A rancher defends the BLM (read it)

Penni Ericson – Here’s my original post: Just wanted to say thanks…

January 25 at 11:21pm ·

Here’s my original post:

Just wanted to say thanks for keeping me up on the Malheur travesty. As a BLM grazing lease holder for nearly 40 years here’s what I’ve experienced with the “tyrannical” agency.

1. BLM grazing is CHEAP. $1.69 an AUM for a month of grazing vs. over $20 for private grazing land. That’s for a cow and calf. For a month.

2. Just like any other lease there is a date on and a date off. Determined by the BLM based on factors like drought/wild horse use/pasture quality etc.

3. In drought years we are offered a “non-use” option and pay no fees at all. In this way we work together to ensure there will be grass left to grow when the rains do come.

4. Our local BLM has a small budget and has an unbelievably large area to oversee. Faced with a growing wild horse problem, we tackled fencing them out of our property on our own. Faced with a threatening allotment holder to our private property, again, no money for fence.

5. When we did fence, they were ecstatic. They offered us all the technical information they could. We once watched a range tech literally dance at the sight of healthy, vibrant Idaho fescue.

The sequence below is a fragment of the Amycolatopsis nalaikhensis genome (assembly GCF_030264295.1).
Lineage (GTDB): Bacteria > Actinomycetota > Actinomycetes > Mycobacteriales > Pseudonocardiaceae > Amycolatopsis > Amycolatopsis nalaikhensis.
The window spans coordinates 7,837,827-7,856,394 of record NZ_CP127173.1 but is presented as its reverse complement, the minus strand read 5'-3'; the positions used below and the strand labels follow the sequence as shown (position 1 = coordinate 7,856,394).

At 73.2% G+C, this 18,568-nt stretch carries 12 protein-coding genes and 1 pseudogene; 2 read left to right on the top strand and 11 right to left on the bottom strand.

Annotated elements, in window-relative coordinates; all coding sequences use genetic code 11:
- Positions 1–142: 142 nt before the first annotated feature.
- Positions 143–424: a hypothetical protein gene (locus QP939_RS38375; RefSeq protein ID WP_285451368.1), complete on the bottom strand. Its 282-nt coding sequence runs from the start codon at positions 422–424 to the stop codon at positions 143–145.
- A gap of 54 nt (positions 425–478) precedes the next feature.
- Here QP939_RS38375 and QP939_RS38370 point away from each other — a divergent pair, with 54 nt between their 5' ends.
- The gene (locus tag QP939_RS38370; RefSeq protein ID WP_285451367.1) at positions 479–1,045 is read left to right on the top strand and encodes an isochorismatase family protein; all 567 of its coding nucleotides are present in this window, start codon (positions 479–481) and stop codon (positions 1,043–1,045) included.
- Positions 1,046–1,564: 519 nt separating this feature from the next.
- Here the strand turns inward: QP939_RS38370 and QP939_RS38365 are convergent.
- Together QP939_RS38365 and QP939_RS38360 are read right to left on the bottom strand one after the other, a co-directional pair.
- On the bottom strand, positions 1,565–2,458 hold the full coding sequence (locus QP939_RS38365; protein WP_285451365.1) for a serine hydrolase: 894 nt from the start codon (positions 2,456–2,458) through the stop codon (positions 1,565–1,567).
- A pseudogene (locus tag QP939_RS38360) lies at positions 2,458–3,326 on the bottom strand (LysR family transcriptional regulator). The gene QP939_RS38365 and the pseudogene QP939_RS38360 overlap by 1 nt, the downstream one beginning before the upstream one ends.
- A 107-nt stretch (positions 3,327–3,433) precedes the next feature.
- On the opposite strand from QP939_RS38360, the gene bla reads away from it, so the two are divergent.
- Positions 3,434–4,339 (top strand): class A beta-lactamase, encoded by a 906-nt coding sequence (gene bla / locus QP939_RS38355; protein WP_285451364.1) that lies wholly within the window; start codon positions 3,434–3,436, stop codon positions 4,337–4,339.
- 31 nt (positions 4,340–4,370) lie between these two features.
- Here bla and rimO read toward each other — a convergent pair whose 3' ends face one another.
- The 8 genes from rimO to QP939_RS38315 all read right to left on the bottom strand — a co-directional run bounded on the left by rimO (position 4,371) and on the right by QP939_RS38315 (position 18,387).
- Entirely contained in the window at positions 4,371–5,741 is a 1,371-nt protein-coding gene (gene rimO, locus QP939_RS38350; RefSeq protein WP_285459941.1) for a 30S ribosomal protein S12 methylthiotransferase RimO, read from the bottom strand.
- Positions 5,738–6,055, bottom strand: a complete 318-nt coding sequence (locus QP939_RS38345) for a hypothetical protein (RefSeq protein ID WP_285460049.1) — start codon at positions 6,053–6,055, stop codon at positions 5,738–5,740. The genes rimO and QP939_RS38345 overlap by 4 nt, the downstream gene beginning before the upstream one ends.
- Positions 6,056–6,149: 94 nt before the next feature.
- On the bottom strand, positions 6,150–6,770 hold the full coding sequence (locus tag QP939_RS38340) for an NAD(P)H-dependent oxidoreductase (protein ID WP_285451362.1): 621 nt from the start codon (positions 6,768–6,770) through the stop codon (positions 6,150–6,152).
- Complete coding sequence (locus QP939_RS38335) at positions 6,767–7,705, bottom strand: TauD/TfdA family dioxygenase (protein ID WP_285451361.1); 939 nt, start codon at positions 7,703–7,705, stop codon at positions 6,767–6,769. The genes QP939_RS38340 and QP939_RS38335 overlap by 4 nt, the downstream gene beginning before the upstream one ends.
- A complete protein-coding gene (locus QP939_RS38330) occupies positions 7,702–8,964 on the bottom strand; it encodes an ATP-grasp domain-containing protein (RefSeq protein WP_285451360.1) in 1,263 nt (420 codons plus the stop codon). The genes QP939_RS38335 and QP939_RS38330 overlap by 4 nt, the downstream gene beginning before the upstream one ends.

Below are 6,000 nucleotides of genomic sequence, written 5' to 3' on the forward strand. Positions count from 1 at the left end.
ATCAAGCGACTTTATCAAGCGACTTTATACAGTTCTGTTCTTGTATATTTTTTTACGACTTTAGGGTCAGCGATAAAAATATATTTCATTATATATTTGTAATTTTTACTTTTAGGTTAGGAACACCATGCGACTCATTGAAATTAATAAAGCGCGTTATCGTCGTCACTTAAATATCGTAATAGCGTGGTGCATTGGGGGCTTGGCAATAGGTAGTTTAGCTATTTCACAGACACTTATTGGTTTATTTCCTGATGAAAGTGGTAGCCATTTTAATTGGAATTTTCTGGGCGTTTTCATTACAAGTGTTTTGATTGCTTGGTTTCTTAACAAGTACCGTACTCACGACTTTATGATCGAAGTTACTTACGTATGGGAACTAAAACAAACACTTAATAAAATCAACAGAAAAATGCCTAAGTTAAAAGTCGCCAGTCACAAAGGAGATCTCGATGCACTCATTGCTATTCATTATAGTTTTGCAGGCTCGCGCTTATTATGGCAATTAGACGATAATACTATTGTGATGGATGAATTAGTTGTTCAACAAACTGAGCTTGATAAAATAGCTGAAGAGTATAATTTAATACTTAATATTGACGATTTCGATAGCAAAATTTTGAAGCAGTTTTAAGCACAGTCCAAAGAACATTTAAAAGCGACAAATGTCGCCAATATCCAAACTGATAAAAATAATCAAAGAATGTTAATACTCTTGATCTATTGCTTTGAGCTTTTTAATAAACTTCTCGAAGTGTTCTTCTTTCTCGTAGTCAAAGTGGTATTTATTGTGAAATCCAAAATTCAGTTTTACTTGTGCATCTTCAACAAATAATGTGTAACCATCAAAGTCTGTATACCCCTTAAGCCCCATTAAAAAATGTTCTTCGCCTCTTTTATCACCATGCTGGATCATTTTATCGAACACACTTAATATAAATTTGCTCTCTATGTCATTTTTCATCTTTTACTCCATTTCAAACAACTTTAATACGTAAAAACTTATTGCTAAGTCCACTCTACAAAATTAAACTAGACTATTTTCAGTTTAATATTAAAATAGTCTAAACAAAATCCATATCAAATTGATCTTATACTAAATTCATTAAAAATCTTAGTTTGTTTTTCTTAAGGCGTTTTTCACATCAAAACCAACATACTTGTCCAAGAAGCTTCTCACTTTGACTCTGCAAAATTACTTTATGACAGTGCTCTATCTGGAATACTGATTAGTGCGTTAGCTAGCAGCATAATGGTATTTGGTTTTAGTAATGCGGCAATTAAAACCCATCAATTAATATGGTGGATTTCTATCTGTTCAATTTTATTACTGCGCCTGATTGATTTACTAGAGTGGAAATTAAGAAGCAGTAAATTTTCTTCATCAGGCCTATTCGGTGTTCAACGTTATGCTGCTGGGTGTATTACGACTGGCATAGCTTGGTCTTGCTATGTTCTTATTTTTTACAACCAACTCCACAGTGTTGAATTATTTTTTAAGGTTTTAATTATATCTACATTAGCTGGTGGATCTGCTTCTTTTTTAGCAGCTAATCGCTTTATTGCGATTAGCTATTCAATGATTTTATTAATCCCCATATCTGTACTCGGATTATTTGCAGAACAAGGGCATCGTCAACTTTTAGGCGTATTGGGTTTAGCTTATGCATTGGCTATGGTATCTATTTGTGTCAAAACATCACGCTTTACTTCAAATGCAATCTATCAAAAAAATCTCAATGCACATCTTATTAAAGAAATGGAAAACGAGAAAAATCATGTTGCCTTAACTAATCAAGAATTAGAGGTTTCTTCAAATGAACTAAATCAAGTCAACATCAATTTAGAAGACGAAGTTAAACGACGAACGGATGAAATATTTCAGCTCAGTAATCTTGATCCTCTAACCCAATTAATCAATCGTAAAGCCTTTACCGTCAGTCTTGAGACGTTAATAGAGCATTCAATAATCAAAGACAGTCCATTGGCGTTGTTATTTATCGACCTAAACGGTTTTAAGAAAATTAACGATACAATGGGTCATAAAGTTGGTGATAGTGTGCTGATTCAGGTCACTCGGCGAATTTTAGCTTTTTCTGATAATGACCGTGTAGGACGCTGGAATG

6. They protect the land from those who would destroy it, for fun or profit. When we sought to stop destructive driving across our land to get to the BLM for 4 wheeling, they cooperated and supported us, and gave the 4 wheelers another way to access the BLM.

Here at the Diamond E Ranch we feel it’s a privilege to live and work near a large piece of publicly owned land. A treasure we’ve been entrusted with by our fellow Americans. All of them. Our grazing lease allows us to participate in the care of that treasure, not for gain, but for the joy of our new grandchildren who will grow up roaming it like our children did. For the life of me I can’t see anything but profit in Ammon Bundy’s eyes.

Penni Ericson – Here’s my original post: Just wanted to say thanks…

[hat tip to Judy Liddell]

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One thought on “A rancher defends the BLM (read it)”

  1. According to the U.S. Agriculture Department, the number of women-operated farms increased from 5 percent to 14 percent between 1978 and 2007. Today, counting principal operators and secondary operators, women account for 30 percent of all farmers in the United States, or just under 1 million.

    According to the USDA, the women who identified themselves as earning their primary income from farming or ranching run the gamut in terms of what they produce. They raise cattle, sheep, poultry, pigs and goats in the West and Midwest. They are viticulturists – or, as they refer to themselves at times, “vit-chicks” – who nurture malbec and pinot noir grapes in California, Washington and Oregon. They grow lavender, melons and seemingly every other delicacy under the sun. Some have taken on teaching roles and find that more and more women are joining their ranks.

    http://www.abqjournal.com/711718/news/increasing-numbers-of-women-venture-into-farming-ranching.html

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